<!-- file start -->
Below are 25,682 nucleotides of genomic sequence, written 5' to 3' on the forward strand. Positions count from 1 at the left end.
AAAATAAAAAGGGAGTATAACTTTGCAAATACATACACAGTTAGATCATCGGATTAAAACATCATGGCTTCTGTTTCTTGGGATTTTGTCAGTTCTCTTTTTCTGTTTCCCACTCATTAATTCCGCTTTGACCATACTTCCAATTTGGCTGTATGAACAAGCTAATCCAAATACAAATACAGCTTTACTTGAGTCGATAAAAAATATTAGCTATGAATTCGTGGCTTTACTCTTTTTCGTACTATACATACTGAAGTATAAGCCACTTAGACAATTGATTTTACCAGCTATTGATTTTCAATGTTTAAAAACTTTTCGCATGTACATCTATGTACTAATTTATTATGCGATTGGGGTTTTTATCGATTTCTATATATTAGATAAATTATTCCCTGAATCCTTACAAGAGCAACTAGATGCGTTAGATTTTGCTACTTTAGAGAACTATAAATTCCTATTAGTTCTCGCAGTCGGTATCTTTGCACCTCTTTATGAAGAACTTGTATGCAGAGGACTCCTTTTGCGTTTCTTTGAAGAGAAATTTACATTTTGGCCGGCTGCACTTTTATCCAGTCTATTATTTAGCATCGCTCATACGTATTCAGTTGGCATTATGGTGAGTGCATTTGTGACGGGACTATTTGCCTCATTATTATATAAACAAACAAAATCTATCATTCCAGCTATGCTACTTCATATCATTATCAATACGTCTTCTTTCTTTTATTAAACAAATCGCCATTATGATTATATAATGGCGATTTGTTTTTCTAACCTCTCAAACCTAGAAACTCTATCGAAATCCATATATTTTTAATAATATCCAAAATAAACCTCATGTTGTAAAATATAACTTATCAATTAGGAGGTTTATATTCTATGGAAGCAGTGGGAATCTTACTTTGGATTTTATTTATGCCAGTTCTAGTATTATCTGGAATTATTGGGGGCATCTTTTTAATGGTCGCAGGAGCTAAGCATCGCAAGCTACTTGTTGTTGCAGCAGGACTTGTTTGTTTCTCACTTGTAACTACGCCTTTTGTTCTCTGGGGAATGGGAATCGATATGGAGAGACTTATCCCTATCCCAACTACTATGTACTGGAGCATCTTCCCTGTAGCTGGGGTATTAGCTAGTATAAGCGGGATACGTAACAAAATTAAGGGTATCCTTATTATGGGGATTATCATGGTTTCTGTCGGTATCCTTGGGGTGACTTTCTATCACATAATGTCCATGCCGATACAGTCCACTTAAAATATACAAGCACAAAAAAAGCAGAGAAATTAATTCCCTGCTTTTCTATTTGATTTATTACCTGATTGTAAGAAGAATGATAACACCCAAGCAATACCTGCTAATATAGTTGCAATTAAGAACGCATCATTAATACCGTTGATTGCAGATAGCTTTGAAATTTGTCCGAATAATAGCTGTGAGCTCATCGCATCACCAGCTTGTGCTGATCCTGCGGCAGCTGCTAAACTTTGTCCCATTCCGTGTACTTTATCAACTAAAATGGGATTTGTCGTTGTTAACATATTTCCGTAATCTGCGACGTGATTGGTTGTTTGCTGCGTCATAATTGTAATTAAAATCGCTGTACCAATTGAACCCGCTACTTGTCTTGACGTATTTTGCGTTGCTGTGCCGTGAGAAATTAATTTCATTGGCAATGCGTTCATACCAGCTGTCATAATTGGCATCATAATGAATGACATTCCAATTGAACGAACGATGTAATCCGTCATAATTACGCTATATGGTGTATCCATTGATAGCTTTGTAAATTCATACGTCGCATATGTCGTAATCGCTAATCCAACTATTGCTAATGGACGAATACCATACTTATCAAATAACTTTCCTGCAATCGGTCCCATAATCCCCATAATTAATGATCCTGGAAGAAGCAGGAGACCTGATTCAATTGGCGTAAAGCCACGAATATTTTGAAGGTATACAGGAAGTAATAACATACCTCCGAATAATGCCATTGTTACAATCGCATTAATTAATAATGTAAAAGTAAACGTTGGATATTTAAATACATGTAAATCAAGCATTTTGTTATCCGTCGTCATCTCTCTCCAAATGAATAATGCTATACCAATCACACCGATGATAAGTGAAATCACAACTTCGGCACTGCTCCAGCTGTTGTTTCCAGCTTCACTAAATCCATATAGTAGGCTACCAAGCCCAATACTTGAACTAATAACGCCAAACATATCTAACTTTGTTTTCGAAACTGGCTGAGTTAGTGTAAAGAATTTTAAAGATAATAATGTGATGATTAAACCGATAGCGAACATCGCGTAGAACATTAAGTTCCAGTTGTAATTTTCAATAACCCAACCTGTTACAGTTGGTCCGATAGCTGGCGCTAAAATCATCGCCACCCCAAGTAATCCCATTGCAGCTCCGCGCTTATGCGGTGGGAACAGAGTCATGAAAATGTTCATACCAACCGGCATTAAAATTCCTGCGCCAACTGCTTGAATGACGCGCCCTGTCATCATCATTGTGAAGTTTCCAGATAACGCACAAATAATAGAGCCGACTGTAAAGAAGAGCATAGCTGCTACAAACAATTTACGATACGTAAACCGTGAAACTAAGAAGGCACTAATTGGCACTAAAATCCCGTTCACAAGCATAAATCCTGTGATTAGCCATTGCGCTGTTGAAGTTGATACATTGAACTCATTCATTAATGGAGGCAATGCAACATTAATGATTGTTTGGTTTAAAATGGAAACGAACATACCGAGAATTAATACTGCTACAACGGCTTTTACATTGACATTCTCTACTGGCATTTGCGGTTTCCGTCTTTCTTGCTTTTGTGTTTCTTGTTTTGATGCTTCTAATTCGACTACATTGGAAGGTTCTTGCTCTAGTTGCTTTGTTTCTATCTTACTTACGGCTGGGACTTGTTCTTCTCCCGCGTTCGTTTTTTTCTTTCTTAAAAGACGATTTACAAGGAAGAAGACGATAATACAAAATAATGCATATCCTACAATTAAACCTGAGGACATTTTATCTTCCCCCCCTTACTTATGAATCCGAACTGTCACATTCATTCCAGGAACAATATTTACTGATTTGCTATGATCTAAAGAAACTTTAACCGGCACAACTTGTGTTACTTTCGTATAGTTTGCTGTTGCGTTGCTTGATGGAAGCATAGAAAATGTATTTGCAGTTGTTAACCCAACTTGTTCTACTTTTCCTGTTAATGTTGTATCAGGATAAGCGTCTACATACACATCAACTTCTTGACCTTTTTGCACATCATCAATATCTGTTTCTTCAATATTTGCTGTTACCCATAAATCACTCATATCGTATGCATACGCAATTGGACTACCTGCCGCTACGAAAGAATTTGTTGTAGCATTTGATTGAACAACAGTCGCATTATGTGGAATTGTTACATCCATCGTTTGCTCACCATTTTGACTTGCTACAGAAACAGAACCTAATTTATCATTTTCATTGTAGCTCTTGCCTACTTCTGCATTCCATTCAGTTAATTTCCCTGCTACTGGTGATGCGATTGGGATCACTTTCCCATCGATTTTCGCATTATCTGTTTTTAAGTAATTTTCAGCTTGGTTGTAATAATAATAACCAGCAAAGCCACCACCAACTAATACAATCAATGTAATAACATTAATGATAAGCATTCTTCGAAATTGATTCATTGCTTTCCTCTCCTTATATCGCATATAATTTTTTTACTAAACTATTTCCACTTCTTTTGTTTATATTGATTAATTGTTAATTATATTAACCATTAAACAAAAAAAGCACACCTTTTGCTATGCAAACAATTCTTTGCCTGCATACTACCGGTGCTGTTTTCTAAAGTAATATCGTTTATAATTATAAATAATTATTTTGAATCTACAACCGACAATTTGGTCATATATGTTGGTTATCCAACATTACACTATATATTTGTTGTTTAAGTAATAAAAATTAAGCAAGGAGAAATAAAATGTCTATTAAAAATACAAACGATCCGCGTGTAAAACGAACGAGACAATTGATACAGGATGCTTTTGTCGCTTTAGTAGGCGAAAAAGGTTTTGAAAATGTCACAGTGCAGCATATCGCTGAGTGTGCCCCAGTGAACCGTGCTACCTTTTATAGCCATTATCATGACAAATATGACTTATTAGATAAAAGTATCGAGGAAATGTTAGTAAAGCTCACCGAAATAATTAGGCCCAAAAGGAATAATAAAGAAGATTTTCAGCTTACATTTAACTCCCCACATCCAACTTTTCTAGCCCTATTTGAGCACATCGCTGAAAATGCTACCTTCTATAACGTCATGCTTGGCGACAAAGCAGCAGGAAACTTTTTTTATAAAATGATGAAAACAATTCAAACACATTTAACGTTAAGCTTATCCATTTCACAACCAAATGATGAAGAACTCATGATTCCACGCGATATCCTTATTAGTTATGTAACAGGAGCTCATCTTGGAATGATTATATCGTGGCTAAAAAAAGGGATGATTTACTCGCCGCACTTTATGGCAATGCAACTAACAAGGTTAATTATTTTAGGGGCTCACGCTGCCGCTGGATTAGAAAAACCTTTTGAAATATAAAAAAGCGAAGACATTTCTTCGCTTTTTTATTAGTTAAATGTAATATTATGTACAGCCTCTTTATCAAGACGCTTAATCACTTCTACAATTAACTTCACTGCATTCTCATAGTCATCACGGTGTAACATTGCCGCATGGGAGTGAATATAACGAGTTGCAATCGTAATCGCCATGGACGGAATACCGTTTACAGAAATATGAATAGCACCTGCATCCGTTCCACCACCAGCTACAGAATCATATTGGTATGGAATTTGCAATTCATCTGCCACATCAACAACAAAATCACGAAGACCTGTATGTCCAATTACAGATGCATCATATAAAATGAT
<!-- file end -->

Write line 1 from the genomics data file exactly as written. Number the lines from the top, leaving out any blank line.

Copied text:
Below are 25,682 nucleotides of genomic sequence, written 5' to 3' on the forward strand. Positions count from 1 at the left end.